> I'm not sure in the mingw environment how to force the creation of a dll (or would it
> be .so?).
Shared libraries are called DLLs on Windows, and the usual extension
is indeed .dll. Although in some special cases, what's actually a
normal DLL as to its internal structure, has a different extension
because it is used in some special way, like for instance Photshop
filter plug-ins have the extension .8bf. I have never seen .so being
used, though, that would be confusing.
(Or actually, I take that back, the shared libraries in Interix
(a.k.a. Subsystem for Unix Applications or SUA) use a .so extension,
but that is a very special case and not relevant for Win32 code at
Using just mingw, creating a DLL is really not a problem, you just
pass the -shared option to gcc when linking. Like:
gcc -shared -o foo.dll object1.o object2.o -lsomelib -lsomeotherlib
It's libtool that makes it more complicated, and to convince libtool
to even attempt to build a DLL, the -no-undefined switch must be used.
(The switch essentially tells libtool "I promise you that there are no
undefined symbols, I promise that I pass all needed libraries on the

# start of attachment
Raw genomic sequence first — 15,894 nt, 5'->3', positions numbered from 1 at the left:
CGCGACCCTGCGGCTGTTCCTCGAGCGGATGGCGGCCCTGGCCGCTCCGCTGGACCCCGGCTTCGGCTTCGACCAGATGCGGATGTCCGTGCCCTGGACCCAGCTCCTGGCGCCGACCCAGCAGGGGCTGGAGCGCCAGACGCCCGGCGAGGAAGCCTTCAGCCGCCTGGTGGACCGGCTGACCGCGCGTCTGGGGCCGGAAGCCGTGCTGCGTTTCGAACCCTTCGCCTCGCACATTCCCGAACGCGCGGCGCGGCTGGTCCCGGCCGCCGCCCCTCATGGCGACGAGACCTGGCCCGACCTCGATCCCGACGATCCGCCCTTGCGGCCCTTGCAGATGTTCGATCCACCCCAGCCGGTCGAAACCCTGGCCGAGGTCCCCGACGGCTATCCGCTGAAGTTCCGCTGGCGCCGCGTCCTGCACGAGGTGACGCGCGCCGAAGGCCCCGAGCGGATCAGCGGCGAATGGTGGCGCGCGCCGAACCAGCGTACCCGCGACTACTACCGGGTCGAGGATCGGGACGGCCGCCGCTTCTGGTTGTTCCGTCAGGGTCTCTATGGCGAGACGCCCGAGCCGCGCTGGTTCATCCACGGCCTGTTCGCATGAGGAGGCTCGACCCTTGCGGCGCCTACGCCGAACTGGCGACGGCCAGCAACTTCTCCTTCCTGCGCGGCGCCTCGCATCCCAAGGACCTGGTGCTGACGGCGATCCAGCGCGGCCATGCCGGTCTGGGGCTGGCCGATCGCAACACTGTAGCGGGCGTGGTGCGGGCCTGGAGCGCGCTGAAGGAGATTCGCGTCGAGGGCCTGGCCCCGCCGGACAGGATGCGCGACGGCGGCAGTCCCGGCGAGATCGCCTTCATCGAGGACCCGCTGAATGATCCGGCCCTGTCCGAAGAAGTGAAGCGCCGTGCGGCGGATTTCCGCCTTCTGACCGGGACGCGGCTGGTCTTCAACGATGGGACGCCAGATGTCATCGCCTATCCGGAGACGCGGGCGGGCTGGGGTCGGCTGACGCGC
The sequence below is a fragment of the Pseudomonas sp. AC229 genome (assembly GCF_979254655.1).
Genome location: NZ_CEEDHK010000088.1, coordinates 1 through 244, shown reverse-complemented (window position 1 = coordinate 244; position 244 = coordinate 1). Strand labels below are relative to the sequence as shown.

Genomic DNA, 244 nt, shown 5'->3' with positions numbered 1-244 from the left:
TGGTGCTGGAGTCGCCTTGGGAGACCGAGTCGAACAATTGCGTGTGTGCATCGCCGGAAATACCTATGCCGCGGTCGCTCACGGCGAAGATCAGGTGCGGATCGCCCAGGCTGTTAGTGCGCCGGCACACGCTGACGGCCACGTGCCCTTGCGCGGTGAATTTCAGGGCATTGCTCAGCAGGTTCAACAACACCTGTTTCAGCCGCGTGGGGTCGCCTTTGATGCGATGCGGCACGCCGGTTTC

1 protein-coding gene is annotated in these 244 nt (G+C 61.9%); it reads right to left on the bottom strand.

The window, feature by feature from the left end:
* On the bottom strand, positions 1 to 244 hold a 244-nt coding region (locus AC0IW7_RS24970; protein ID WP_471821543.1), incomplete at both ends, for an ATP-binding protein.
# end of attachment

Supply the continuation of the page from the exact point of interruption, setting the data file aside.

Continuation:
command line", but it's a bit silly that one has to tell that to
libtool, because if there are undefineds, the linking will fail
anyway... Why can't libtool just let the linker do its job...)
> I suppose in the mingw environment, I'm not sure what would be
> created since there are .a files versus .lib files as windows uses for
> static libs.
Actually .a and .lib files are the same, mostly. .a is just the mingw
convention and .lib the Microsoft convention. An .a or .lib file can
be either a static archive, or a so-called import library. You
probably need to familiarize yourself with the difference between the
actual DLL and its import library. This is a concept that is not
present on Linux.
(Then there is the additional mingw convention that import libraries
are called libfoo.dll.a, while static archives just libfoo.a. But that
is just a convention, even if a useful such.)
> but now have an error with poll not being defined
Well, if the code uses poll() it is not portable to Windows. poll() is
a POSIX system call. Are you sure the code is supposed to be portable
to Windows? Are you perhaps by mistake missing to define something
that would cause ifdefs in the code to select the Windows code path?
> I suppose this is another library I need to link in.
No. No library will give you poll(). (If the code indeed is not
portable to Windows, but you insist on running it on a Windows box,
you might want to build it under Cygwin then, or even Interix. But
that is then off-topic for this list.)
> what does the @4 signify?
The 4 is the size of arguments to the function, in bytes.
> What is it that ensures this external
> reference is generated?
The calling convention decoration in the function declaration. I.e.
the WINAPI which expands to something like __stdcall.